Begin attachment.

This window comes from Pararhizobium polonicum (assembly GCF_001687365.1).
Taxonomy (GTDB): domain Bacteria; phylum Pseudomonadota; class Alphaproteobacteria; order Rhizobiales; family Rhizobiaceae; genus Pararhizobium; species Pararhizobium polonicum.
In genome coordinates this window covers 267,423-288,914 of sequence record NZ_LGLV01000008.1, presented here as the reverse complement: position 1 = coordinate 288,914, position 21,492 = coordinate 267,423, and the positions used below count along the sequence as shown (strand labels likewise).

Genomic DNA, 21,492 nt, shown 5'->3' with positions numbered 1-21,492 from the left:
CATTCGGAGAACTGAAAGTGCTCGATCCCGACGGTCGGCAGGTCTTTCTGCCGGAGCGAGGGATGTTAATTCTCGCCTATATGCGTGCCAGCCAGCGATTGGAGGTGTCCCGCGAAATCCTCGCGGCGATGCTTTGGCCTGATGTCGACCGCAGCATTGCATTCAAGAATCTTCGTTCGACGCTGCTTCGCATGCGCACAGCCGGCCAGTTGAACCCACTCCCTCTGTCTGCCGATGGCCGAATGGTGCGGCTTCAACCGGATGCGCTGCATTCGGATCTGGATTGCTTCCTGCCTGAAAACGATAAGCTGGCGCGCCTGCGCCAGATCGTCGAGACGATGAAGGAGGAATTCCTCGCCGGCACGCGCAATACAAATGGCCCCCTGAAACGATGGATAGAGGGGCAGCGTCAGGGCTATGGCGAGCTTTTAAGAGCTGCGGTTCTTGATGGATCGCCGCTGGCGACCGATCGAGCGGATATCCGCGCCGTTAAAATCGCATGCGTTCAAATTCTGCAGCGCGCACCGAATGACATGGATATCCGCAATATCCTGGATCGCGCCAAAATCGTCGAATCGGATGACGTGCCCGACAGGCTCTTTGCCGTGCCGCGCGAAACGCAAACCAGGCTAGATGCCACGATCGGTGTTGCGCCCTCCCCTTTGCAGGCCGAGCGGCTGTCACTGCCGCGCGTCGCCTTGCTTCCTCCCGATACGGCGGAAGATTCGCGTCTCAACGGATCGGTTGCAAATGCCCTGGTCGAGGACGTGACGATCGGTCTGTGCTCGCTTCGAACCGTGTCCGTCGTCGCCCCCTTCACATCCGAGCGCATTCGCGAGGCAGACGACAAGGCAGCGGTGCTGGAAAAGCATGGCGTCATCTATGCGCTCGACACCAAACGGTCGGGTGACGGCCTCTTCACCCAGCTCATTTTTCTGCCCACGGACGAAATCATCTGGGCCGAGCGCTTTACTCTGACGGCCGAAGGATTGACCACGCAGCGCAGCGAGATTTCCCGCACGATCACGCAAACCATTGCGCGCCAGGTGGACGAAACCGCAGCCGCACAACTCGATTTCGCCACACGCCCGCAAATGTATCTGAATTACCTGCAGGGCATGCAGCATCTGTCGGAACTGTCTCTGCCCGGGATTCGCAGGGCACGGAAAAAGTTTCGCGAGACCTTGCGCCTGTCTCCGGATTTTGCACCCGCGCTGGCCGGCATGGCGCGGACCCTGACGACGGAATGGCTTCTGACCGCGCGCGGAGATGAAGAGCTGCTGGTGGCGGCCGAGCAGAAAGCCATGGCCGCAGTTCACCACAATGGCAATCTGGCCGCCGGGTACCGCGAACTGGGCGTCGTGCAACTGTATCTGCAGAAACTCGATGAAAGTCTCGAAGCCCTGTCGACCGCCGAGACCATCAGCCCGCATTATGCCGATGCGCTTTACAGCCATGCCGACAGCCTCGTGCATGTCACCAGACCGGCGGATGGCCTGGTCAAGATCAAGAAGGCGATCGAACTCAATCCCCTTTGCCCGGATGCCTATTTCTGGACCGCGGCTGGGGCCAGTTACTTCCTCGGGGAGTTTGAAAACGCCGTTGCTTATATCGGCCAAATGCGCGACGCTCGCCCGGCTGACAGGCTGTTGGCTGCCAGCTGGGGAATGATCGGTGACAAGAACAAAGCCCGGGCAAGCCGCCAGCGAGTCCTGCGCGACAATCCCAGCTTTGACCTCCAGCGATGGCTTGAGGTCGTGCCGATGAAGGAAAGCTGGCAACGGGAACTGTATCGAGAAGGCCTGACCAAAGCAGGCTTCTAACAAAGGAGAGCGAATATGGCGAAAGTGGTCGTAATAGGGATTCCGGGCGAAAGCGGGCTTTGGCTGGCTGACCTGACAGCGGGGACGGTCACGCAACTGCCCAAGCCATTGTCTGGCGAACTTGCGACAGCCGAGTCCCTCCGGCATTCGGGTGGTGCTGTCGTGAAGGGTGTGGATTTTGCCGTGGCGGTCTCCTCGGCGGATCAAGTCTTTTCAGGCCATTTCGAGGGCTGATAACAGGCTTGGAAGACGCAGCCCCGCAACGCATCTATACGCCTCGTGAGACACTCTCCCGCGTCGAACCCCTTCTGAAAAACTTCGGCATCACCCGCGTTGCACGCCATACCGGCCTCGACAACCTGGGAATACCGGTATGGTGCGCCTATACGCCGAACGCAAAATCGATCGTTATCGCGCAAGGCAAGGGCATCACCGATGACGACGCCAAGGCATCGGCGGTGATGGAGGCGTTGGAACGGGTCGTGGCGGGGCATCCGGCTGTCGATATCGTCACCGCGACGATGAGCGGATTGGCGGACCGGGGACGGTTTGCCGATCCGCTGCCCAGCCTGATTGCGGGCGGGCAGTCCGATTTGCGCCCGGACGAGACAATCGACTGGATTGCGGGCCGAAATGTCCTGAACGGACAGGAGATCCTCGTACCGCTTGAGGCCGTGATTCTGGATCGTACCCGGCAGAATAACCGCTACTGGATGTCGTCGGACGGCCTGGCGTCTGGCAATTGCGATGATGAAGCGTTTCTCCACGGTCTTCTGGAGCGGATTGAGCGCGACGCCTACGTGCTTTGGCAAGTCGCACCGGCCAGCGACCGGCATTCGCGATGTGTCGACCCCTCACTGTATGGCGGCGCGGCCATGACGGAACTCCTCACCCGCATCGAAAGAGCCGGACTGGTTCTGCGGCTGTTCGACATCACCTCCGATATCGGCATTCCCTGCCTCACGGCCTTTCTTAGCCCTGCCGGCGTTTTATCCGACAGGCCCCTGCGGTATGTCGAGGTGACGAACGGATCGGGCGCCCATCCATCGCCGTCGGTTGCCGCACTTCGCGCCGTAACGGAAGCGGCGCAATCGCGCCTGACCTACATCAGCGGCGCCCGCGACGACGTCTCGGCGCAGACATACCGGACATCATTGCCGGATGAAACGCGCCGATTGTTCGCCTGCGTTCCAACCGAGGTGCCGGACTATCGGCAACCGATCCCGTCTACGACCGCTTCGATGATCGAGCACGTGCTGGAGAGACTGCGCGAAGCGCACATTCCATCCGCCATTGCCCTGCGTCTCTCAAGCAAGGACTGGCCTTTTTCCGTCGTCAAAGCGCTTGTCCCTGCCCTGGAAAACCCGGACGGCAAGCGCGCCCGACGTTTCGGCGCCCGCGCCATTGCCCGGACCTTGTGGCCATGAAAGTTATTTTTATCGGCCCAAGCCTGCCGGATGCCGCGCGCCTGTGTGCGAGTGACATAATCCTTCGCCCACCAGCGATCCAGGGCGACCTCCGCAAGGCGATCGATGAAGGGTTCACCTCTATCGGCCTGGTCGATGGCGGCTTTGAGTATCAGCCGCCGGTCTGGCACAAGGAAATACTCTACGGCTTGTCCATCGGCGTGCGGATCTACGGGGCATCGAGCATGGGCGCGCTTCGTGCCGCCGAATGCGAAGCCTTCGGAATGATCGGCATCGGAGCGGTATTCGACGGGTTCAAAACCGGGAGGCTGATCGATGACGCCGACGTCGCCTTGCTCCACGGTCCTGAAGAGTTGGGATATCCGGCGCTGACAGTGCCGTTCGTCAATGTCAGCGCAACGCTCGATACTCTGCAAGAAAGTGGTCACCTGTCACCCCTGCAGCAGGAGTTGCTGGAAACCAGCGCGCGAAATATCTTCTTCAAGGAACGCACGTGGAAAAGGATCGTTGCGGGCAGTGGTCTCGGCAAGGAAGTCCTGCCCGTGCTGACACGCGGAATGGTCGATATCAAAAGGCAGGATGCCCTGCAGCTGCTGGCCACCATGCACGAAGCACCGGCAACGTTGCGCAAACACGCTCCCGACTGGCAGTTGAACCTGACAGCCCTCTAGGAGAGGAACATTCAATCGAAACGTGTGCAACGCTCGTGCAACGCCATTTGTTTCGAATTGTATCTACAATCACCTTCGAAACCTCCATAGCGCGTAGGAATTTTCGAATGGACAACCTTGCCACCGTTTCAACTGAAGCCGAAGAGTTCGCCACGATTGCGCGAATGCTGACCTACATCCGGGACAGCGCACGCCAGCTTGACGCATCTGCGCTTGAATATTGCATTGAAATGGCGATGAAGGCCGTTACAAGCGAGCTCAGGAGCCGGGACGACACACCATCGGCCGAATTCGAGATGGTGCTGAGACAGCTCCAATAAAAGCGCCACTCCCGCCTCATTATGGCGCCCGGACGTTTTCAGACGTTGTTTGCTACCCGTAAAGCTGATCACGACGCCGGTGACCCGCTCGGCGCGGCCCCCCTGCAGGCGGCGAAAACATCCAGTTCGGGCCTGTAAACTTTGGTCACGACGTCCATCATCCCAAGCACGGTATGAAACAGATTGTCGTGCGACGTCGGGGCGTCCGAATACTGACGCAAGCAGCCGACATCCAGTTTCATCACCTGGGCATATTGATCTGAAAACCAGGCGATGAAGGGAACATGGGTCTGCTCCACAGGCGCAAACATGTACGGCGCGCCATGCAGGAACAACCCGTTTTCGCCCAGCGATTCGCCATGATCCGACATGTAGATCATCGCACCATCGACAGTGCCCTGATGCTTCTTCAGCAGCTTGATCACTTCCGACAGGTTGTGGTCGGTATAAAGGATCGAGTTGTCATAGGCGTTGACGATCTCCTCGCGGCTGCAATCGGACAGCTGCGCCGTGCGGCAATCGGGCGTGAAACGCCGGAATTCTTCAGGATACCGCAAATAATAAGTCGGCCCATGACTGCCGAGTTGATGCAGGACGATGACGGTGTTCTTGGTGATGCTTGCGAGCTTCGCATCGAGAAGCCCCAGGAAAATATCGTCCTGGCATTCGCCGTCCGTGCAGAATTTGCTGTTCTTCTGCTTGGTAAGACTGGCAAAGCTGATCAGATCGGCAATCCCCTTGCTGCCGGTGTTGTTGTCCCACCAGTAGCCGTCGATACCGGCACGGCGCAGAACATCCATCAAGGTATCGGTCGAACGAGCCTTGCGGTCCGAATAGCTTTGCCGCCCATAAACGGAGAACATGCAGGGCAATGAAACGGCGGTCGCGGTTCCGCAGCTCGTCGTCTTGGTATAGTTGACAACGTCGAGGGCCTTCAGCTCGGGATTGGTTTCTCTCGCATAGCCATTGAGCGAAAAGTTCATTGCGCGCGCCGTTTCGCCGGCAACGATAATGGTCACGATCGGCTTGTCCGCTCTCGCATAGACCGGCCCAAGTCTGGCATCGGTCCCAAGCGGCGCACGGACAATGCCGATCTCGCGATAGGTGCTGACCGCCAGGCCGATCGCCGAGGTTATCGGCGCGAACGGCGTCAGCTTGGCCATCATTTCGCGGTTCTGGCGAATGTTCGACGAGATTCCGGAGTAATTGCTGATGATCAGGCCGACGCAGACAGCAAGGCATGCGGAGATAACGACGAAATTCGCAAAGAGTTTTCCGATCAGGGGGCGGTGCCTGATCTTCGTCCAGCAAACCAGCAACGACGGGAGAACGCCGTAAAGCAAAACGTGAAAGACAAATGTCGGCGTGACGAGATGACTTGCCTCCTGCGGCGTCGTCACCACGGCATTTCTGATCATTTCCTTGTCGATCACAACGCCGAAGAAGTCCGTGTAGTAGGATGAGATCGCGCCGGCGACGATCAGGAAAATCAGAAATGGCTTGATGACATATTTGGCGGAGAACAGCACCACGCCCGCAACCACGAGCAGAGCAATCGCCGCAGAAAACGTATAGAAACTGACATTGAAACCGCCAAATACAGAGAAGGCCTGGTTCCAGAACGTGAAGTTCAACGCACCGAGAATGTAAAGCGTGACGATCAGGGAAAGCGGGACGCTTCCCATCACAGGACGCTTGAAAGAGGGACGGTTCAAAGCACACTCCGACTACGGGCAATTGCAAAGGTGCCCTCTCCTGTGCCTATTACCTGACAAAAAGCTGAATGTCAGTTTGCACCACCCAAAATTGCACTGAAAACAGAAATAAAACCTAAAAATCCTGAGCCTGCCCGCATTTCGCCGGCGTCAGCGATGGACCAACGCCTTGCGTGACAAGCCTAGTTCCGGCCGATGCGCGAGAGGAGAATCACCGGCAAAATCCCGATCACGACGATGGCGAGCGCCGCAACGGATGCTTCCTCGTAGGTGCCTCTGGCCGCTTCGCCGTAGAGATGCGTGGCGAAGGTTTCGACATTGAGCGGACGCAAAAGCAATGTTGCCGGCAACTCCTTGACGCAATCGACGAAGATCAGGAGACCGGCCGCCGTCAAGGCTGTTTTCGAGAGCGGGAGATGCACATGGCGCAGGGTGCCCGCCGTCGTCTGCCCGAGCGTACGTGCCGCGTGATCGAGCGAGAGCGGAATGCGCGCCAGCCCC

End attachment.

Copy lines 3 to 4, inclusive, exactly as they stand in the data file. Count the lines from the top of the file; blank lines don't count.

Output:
In genome coordinates this window covers 267,423-288,914 of sequence record NZ_LGLV01000008.1, presented here as the reverse complement: position 1 = coordinate 288,914, position 21,492 = coordinate 267,423, and the positions used below count along the sequence as shown (strand labels likewise).

Genomic DNA, 21,492 nt, shown 5'->3' with positions numbered 1-21,492 from the left: